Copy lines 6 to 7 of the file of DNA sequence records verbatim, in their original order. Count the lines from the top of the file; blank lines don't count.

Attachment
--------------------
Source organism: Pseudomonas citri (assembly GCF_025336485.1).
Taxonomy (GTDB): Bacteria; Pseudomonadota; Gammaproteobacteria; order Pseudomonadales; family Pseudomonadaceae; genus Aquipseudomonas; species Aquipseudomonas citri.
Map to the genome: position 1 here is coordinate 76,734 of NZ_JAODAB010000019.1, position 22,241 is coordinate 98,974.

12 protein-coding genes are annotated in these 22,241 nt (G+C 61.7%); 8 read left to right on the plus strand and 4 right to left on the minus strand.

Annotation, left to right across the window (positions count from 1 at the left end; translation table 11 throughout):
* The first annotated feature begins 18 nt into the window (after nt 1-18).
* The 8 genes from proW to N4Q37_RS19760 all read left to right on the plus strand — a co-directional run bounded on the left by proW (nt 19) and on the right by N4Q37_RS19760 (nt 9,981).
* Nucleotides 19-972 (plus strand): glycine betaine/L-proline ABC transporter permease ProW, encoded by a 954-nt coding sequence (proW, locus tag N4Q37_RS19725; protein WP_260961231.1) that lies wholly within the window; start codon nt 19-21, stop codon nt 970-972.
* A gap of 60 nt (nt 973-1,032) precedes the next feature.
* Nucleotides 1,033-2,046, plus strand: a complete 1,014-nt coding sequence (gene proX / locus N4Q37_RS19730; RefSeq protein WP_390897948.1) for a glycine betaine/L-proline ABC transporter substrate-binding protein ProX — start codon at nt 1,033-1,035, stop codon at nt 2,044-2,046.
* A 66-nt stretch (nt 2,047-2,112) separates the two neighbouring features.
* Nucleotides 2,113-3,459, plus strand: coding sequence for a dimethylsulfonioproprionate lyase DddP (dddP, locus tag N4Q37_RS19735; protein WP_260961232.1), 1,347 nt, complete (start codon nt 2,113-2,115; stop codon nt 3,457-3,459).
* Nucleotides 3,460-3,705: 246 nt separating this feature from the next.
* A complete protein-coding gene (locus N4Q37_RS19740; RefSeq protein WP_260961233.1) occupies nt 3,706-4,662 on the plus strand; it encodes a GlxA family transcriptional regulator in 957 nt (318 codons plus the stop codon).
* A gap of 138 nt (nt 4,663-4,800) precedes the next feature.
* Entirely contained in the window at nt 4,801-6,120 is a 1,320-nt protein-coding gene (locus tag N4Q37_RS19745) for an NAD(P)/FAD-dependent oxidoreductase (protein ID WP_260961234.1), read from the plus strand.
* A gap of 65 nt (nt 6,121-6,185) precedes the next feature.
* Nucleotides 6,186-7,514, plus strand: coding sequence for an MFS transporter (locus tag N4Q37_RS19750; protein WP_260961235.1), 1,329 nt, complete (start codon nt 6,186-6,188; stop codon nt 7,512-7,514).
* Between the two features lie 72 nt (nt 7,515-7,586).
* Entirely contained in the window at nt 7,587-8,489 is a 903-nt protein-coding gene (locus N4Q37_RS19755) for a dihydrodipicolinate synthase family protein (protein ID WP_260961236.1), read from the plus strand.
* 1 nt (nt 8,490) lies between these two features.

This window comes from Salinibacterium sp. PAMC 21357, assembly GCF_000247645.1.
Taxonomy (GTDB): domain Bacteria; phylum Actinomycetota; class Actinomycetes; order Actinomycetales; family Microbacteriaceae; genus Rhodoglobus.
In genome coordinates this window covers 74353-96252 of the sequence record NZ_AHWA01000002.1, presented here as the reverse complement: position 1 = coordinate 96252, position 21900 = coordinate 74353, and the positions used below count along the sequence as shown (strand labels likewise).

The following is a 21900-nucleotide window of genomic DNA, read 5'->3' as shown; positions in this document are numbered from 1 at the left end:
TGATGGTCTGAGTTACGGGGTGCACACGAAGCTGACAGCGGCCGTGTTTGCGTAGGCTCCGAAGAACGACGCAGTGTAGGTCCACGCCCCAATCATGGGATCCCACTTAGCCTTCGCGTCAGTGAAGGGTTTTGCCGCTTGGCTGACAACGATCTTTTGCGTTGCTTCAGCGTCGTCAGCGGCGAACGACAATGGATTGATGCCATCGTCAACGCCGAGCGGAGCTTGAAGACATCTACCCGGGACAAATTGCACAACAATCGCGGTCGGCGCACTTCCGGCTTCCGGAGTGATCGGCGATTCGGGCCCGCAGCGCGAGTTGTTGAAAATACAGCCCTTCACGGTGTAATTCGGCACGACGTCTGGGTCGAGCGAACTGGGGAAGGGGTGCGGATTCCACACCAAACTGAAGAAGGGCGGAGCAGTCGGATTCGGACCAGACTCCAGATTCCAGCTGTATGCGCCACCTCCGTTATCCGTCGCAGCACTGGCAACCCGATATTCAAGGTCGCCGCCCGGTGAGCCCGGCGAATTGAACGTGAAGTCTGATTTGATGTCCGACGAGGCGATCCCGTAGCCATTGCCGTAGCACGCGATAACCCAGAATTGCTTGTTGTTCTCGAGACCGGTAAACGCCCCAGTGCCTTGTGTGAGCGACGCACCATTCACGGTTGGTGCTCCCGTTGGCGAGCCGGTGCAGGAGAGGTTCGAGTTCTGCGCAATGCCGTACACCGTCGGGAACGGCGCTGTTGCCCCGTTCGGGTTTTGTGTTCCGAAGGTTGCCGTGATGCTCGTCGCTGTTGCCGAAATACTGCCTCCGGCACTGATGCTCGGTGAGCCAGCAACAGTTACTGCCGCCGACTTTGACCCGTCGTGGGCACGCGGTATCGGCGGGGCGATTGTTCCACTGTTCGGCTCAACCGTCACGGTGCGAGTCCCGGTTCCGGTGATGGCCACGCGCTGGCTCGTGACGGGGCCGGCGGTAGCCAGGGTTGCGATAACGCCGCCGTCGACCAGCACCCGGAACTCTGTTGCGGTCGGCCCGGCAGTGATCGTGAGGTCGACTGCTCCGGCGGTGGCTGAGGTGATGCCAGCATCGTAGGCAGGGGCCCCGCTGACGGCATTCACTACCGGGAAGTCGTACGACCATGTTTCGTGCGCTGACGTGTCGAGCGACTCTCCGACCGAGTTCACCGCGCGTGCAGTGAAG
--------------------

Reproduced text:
* The first annotated feature begins 18 nt into the window (after nt 1-18).
* The 8 genes from proW to N4Q37_RS19760 all read left to right on the plus strand — a co-directional run bounded on the left by proW (nt 19) and on the right by N4Q37_RS19760 (nt 9,981).